Iran launches missile attacks on US facilities in Iraq

Iran fires missiles on Iraq's Ain al-Assad military base and targets Erbil facility.

    Iran has launched a series of missile attacks on US facilities in Iraq, days after the US assassinated top Iranian commander Qassem Soleimani.

    Iranian state television said in the early hours of Wednesday that the Islamic Revolutionary Guard Corps (IRGC) had attacked Ain al-Assad military base, where US troops are stationed. A second facility near Erbil airport was also hit.

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    The Iraqi military said in a statement that 22 missiles were launched on the two sites between 1:45am and 2:15am. Two of the 17 missiles targeting Ain al-Assad base did not go off, the military said, while the five missiles on Erbil all targeted coalition headquarters.

    In a statement on Twitter, Iranian Foreign Minister Mohammad Javad Zarif said Iran had taken and concluded "proportionate measures in self-defence" under Article 51 of the UN Charter.

    "We do not seek escalation or war, but will defend ourselves against any aggression," he said.

    In Washington, US President Donald Trump said in a tweet late on Tuesday that an assessment of casualties and damage from the strikes was under way.

    "All is well!" Trump said in the Twitter post, adding that he would make a statement on Wednesday morning.

    Iranian state television claimed at least 80 "American terrorists" were killed in attacks involving 15 missiles, adding that none of the missiles was intercepted. The claim could not be independently verified and the state television did not provide evidence of how it obtained that information.

    Citing a senior IRGC source, the state television also said Iran had 100 other targets in the region in its sights if Washington took any retaliatory measures. It also said US helicopters and military equipment were "severely damaged".

    There was no immediate comment by US officials. Earlier, a US official speaking on condition of anonymity told The Associated Press news agency there were "few, if any" casualties.

    Meanwhile, the Danish armed forces said in a Twitter post no Danish soldiers were wounded or killed in the missile strike on the Ain al-Assad airbase. Denmark has about 130 soldiers at the base as part of the international coalition fighting the ISIL (ISIS) armed group.

    In a statement soon after the launch of the missiles, Iran warned US allies in the region - including Israel - that they too would be attacked if they allowed their countries to be used for attacking Iran. 

    Iranian television reported a senior official in the Iranian supreme leader's office saying the missile attacks were the "weakest" of several retaliation scenarios.

    Iraq Ain al Asad
    Iran attacked Ain al-Assad airbase in the western Anbar desert of Iraq in the early hours of Wednesday morning. US forces are stationed in the sprawling complex [File: Nasser Nasser/AP Photo]

    Meanwhile, the Pentagon confirmed more than a dozen missiles had been launched against US and coalition forces in Iraq, adding that the missiles had come from Iran.

    "We are working on initial battle damage assessments," Pentagon spokesman Jonathan Hoffman said in a statement. "We will all take all necessary measures to protect and defend US personnel, partners and allies in the region."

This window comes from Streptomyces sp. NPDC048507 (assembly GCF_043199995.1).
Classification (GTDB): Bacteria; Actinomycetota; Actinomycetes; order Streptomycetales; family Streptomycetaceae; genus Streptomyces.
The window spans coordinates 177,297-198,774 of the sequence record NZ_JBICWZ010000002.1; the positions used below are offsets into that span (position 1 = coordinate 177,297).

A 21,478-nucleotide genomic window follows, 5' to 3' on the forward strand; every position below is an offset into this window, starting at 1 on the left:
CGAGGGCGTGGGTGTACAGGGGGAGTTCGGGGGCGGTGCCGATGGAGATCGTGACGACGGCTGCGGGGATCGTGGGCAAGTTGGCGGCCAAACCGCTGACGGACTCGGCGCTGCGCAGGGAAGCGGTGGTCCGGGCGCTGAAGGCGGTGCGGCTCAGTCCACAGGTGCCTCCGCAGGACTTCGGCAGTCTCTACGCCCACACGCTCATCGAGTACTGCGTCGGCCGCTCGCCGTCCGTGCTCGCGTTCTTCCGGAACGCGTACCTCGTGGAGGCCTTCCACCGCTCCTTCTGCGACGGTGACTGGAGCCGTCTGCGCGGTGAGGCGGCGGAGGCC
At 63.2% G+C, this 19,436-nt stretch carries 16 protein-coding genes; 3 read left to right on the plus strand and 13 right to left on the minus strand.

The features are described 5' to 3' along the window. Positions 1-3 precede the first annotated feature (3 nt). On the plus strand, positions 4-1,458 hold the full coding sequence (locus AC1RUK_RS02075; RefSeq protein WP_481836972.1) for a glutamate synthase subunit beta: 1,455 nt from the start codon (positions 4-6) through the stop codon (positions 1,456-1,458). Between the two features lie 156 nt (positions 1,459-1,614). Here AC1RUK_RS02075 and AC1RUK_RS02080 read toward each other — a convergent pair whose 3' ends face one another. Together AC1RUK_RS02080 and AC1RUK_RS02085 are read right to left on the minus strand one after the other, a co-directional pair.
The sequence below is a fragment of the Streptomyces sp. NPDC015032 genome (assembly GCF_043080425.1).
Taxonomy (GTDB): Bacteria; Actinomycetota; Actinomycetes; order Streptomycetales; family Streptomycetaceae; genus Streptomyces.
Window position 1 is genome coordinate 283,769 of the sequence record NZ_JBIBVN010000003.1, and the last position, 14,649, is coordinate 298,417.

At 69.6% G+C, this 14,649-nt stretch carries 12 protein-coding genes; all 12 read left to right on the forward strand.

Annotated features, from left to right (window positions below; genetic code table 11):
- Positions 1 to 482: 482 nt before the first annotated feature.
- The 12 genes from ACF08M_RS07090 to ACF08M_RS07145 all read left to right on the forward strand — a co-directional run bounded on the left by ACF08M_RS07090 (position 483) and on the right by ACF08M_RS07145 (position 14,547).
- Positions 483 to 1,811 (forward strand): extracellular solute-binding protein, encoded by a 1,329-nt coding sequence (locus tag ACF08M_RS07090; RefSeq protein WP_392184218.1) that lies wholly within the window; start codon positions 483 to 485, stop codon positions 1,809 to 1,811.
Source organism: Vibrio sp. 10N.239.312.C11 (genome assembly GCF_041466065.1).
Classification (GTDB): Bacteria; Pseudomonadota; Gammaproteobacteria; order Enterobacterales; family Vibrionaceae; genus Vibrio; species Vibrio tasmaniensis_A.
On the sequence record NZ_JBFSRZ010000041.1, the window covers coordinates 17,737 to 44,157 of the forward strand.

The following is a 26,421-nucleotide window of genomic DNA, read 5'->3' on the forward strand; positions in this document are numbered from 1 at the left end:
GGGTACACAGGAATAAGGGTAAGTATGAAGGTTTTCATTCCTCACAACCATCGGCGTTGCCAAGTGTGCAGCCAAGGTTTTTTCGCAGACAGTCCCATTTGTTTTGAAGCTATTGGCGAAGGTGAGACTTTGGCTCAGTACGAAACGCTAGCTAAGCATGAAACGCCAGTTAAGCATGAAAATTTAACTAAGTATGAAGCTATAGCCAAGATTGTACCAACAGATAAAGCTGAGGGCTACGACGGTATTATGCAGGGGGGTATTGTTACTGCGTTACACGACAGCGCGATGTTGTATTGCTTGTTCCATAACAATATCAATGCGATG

US Secretary of State Mike Pompeo and Secretary of Defense Mark Esper arrived at the White House late on Tuesday and an official said Trump had been briefed on the attacks and was monitoring the situation closely.

    Hours earlier, Esper said the US should anticipate a response from Iran for Friday's killing of Soleimani, the head of the elite Quds Force who was assassinated in a US drone strike near Baghdad's international airport, alongside Iraqi paramilitary commander Abu Mahdi al-Muhandis and several others.

    "I think we should expect that they will retaliate in some way, shape or form," he told a news briefing at the Pentagon, adding that such retaliation could be through Iran-backed proxy groups outside of Iran or "by their own hand".

    "We're prepared for any contingency. And then we will respond appropriately to whatever they do."

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    House of Representatives Speaker Nancy Pelosi, a Democrat, earlier warned the US and the world could not afford to go to war.

    Ismael Alsodani, a retired Brigadier General and former Iraqi defence attache to the US told Al Jazeera Iran's response was calibrated to reflect the seriousness of the Soleimani attack.

    "Killing Soleimani was an insult from the Americans to the Iranians," Alsodani said. "They are compelled to retaliate in a way where the target will be the same size and scale of killing Soleimani. I don't think this will be the only retaliation."

    Prompted by the strong public backlash for Soleimani's killing on Iraqi soil, legislators in Iraq voted on Sunday to demand the removal of all foreign forces from the country.

    More than 5,000 US troops remain in the country along with other foreign forces as part of a coalition that has trained and supported Iraqi security forces against the threat from ISIL.

    "The worst expectation that Iraq had, that it will again become a theatre of confrontation between world powers seems to be coming true again tonight, as Iraq was the place where the US chose to take out Soleimani and Iraq again is the place where the Iranians chose to attack US forces," Al Jazeera's Osama Bin Javaid said from Baghdad.

    SOURCE: Al Jazeera and news agencies